Fibromyalgia is a condition that is as debilitating as it is mysterious, and it is very difficult to diagnose due to the lack of specific markers and symptoms, making it very easy to be confused with other diseases. All of this forces sufferers – according to several estimates, in the United States, around 2% of the adult population, i.e. more than 4 million people (with similar percentages also applying to European countries) – to go on lengthy pilgrimages involving various specialists, wrong diagnoses and painkiller abuse, in an attempt, at the very least, to relieve the worst symptoms of the illness, namely widespread and chronic pain, headaches, the sensation of stiff muscles, tiredness, anxiety, depression, difficulty in concentrating and memory problems. However, now, thanks to a study published in the Journal of Biological Chemistry by researchers from Ohio State University (USA), diagnosis could become easier. Using a technique called vibrational spectroscopy (which measures the energy level of molecules within the sample by simplifying them as much as possible), the researchers in fact were able to define a biochemical profile typical of the illness, identifiable with a simple blood sample, and relative to a set of proteins that appear to be highly specific.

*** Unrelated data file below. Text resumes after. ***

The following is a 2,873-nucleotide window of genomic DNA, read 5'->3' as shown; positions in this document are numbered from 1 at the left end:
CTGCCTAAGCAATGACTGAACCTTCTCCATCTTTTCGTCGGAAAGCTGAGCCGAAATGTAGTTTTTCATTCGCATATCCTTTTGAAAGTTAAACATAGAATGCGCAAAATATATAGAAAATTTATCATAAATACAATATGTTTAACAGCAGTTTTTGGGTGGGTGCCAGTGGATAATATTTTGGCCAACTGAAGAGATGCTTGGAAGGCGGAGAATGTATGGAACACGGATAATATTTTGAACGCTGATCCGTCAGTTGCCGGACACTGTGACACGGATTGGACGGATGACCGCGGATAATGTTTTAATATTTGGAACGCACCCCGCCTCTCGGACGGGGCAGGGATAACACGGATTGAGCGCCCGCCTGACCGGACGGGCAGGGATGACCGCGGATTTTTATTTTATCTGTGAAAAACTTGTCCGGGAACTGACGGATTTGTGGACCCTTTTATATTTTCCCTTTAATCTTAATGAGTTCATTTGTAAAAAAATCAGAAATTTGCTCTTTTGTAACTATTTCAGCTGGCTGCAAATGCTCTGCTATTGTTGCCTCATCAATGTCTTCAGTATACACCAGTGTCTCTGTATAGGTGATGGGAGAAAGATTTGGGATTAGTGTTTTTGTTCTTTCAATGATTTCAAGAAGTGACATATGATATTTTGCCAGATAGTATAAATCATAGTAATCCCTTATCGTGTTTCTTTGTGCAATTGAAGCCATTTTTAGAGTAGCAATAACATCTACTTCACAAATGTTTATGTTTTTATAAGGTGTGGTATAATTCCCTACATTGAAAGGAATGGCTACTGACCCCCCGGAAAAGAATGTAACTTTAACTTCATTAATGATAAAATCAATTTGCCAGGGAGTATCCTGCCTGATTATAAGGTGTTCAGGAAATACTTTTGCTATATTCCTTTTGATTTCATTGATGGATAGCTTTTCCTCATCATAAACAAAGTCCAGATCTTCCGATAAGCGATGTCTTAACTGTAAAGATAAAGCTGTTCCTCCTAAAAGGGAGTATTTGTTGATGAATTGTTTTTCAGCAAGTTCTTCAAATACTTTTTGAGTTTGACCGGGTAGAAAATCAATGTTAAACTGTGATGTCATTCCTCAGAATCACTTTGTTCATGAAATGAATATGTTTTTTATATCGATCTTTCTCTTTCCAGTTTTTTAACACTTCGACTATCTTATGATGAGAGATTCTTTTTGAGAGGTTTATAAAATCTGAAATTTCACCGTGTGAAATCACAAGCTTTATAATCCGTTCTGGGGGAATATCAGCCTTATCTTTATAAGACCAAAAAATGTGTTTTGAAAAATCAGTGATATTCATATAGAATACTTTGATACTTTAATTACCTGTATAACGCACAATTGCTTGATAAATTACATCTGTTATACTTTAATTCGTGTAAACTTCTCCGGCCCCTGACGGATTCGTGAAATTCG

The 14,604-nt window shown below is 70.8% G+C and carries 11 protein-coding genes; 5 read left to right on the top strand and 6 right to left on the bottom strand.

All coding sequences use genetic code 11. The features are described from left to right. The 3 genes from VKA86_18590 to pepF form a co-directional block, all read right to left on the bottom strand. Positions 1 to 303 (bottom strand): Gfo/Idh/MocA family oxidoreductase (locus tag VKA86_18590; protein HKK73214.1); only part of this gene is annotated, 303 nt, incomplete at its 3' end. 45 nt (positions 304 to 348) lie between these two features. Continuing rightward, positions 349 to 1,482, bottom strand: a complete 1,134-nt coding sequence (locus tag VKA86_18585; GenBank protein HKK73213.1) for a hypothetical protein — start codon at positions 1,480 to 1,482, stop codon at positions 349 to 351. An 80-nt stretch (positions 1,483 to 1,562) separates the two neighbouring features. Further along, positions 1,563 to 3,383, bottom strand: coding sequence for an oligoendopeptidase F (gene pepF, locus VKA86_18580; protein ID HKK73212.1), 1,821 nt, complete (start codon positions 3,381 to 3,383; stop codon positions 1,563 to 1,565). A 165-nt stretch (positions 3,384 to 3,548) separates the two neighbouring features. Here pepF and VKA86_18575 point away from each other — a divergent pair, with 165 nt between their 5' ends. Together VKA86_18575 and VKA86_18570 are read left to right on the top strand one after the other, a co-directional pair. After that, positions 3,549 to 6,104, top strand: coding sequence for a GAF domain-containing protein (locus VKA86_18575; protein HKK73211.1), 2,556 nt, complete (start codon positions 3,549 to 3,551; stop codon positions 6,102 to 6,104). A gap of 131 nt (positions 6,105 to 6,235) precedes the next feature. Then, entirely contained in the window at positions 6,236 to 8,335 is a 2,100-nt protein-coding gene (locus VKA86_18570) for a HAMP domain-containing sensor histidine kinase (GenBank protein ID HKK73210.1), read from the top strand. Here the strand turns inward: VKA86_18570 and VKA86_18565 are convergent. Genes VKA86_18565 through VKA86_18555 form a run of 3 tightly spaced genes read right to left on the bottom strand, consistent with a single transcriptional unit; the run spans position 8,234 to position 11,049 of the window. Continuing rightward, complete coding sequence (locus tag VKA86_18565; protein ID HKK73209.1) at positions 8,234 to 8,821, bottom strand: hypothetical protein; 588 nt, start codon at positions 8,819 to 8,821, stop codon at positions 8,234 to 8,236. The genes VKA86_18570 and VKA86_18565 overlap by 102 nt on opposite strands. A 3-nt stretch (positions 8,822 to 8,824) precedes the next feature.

The researchers took blood samples from 50 people with diagnosed fibromyalgia, 29 people with rheumatoid arthritis, 19 with osteoarthritis and 23 with systemic lupus erythematosus (all similar conditions, as far as several symptoms are concerned). A part of these blood samples was examined already knowing the illness of the patients from the offset, so that a “profile” for each of the illnesses (fibromyalgia, rheumatoid arthritis, osteoarthritis and lupus) could be drawn up using vibrational spectroscopy and other diagnostic techniques. The other blood samples, on the other hand, were tested blind (as stated by the researchers), i.e. without knowing to whom they belonged. Then, by applying the biochemical models that had been obtained using vibrational spectroscopy, the researchers were able to identify the patients with fibromyalgia and those with the other illnesses.

Tests will now be carried out on 150-200 people, and if all goes well the test could be standardised and made available to everyone within five years. In the meantime, the researchers are hoping to discover several proteins that are more important than others from among the many already associated with the disease, which could then be used as a unique marker or as a target for specific therapies.